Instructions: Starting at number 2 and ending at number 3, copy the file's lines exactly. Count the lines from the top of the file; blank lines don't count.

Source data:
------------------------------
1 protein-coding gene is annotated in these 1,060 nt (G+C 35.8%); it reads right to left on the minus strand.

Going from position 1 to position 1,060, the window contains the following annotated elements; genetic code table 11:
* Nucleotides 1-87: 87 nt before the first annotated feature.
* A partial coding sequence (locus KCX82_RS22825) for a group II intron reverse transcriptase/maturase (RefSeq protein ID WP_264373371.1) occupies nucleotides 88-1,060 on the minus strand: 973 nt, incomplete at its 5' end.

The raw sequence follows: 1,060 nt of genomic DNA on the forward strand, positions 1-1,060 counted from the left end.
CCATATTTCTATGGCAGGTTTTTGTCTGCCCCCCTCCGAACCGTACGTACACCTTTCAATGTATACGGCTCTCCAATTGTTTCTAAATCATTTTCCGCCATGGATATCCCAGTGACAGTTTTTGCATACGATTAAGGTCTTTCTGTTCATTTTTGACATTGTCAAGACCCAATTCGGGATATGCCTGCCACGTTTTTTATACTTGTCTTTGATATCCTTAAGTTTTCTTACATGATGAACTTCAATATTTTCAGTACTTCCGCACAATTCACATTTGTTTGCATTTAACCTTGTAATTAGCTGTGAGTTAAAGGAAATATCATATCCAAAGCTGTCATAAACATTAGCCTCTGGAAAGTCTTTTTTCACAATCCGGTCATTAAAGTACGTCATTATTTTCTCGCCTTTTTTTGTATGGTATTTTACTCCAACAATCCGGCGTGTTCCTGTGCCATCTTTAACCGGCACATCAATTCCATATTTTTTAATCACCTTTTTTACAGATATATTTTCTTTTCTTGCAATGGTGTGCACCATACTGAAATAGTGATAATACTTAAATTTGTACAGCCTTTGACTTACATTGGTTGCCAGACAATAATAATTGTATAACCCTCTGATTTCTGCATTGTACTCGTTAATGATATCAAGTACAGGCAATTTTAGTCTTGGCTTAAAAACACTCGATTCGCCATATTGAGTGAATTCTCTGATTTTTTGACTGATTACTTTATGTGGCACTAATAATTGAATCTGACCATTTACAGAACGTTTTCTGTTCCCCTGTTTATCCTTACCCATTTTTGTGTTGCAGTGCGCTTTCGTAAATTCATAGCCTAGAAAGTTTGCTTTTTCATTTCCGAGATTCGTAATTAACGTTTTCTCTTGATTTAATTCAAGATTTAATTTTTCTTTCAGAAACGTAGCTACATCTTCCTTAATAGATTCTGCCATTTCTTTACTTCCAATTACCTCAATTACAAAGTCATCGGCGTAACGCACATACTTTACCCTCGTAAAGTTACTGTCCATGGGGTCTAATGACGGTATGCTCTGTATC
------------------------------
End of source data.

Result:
Going from position 1 to position 1,060, the window contains the following annotated elements; genetic code table 11:
* Nucleotides 1-87: 87 nt before the first annotated feature.